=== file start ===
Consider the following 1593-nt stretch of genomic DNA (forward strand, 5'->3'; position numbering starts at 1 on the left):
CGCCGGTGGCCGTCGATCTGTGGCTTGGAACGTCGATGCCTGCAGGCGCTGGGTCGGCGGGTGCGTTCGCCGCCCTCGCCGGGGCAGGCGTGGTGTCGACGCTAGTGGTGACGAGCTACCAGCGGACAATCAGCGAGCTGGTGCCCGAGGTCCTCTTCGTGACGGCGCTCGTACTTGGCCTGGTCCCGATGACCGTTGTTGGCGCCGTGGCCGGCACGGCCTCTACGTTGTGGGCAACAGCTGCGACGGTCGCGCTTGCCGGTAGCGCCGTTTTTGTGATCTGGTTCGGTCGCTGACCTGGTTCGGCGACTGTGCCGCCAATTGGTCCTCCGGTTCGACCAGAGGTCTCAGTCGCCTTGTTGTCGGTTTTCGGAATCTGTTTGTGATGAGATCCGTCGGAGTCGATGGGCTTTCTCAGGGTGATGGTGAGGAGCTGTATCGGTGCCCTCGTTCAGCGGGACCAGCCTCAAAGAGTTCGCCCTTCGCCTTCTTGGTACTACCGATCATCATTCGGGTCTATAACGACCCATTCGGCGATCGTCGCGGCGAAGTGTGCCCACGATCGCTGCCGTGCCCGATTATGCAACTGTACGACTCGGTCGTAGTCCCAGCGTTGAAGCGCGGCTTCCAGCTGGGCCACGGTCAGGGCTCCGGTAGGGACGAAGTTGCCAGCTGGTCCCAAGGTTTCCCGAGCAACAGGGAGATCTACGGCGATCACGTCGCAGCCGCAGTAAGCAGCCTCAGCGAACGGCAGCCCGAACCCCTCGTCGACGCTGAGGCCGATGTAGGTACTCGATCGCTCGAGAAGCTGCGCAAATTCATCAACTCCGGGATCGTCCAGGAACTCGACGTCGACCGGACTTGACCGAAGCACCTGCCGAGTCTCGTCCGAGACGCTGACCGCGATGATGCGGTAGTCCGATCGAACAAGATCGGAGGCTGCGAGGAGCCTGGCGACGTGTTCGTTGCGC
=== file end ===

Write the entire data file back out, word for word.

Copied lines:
Consider the following 1593-nt stretch of genomic DNA (forward strand, 5'->3'; position numbering starts at 1 on the left):
CGCCGGTGGCCGTCGATCTGTGGCTTGGAACGTCGATGCCTGCAGGCGCTGGGTCGGCGGGTGCGTTCGCCGCCCTCGCCGGGGCAGGCGTGGTGTCGACGCTAGTGGTGACGAGCTACCAGCGGACAATCAGCGAGCTGGTGCCCGAGGTCCTCTTCGTGACGGCGCTCGTACTTGGCCTGGTCCCGATGACCGTTGTTGGCGCCGTGGCCGGCACGGCCTCTACGTTGTGGGCAACAGCTGCGACGGTCGCGCTTGCCGGTAGCGCCGTTTTTGTGATCTGGTTCGGTCGCTGACCTGGTTCGGCGACTGTGCCGCCAATTGGTCCTCCGGTTCGACCAGAGGTCTCAGTCGCCTTGTTGTCGGTTTTCGGAATCTGTTTGTGATGAGATCCGTCGGAGTCGATGGGCTTTCTCAGGGTGATGGTGAGGAGCTGTATCGGTGCCCTCGTTCAGCGGGACCAGCCTCAAAGAGTTCGCCCTTCGCCTTCTTGGTACTACCGATCATCATTCGGGTCTATAACGACCCATTCGGCGATCGTCGCGGCGAAGTGTGCCCACGATCGCTGCCGTGCCCGATTATGCAACTGTACGACTCGGTCGTAGTCCCAGCGTTGAAGCGCGGCTTCCAGCTGGGCCACGGTCAGGGCTCCGGTAGGGACGAAGTTGCCAGCTGGTCCCAAGGTTTCCCGAGCAACAGGGAGATCTACGGCGATCACGTCGCAGCCGCAGTAAGCAGCCTCAGCGAACGGCAGCCCGAACCCCTCGTCGACGCTGAGGCCGATGTAGGTACTCGATCGCTCGAGAAGCTGCGCAAATTCATCAACTCCGGGATCGTCCAGGAACTCGACGTCGACCGGACTTGACCGAAGCACCTGCCGAGTCTCGTCCGAGACGCTGACCGCGATGATGCGGTAGTCCGATCGAACAAGATCGGAGGCTGCGAGGAGCCTGGCGACGTGTTCGTTGCGC